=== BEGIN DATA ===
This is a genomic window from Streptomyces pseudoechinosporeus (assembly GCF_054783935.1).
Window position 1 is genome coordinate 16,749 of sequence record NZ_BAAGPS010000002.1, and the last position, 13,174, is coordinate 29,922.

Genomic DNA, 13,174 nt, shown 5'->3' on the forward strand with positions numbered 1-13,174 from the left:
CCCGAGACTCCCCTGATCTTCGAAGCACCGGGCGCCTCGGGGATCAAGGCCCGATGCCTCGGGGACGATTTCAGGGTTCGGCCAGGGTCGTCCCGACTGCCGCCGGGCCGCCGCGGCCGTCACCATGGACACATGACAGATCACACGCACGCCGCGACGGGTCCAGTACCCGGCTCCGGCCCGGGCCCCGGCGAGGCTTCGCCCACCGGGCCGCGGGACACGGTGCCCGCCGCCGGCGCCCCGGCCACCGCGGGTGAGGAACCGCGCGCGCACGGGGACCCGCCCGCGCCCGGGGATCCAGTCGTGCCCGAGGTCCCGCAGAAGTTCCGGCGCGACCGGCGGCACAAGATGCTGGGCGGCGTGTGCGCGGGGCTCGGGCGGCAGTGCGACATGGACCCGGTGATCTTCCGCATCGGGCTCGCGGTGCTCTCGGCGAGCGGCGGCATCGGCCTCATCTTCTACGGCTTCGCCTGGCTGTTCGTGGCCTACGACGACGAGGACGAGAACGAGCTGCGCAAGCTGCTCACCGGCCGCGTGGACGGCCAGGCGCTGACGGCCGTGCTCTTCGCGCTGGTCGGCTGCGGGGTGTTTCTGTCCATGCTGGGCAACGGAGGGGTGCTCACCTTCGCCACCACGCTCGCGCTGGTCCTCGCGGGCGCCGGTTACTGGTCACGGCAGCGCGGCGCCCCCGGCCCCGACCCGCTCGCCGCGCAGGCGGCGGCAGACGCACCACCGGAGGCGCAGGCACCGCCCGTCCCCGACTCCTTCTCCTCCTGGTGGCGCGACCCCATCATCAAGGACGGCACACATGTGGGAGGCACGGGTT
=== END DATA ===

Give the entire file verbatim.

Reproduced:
This is a genomic window from Streptomyces pseudoechinosporeus (assembly GCF_054783935.1).
Window position 1 is genome coordinate 16,749 of sequence record NZ_BAAGPS010000002.1, and the last position, 13,174, is coordinate 29,922.

Genomic DNA, 13,174 nt, shown 5'->3' on the forward strand with positions numbered 1-13,174 from the left:
CCCGAGACTCCCCTGATCTTCGAAGCACCGGGCGCCTCGGGGATCAAGGCCCGATGCCTCGGGGACGATTTCAGGGTTCGGCCAGGGTCGTCCCGACTGCCGCCGGGCCGCCGCGGCCGTCACCATGGACACATGACAGATCACACGCACGCCGCGACGGGTCCAGTACCCGGCTCCGGCCCGGGCCCCGGCGAGGCTTCGCCCACCGGGCCGCGGGACACGGTGCCCGCCGCCGGCGCCCCGGCCACCGCGGGTGAGGAACCGCGCGCGCACGGGGACCCGCCCGCGCCCGGGGATCCAGTCGTGCCCGAGGTCCCGCAGAAGTTCCGGCGCGACCGGCGGCACAAGATGCTGGGCGGCGTGTGCGCGGGGCTCGGGCGGCAGTGCGACATGGACCCGGTGATCTTCCGCATCGGGCTCGCGGTGCTCTCGGCGAGCGGCGGCATCGGCCTCATCTTCTACGGCTTCGCCTGGCTGTTCGTGGCCTACGACGACGAGGACGAGAACGAGCTGCGCAAGCTGCTCACCGGCCGCGTGGACGGCCAGGCGCTGACGGCCGTGCTCTTCGCGCTGGTCGGCTGCGGGGTGTTTCTGTCCATGCTGGGCAACGGAGGGGTGCTCACCTTCGCCACCACGCTCGCGCTGGTCCTCGCGGGCGCCGGTTACTGGTCACGGCAGCGCGGCGCCCCCGGCCCCGACCCGCTCGCCGCGCAGGCGGCGGCAGACGCACCACCGGAGGCGCAGGCACCGCCCGTCCCCGACTCCTTCTCCTCCTGGTGGCGCGACCCCATCATCAAGGACGGCACACATGTGGGAGGCACGGGTT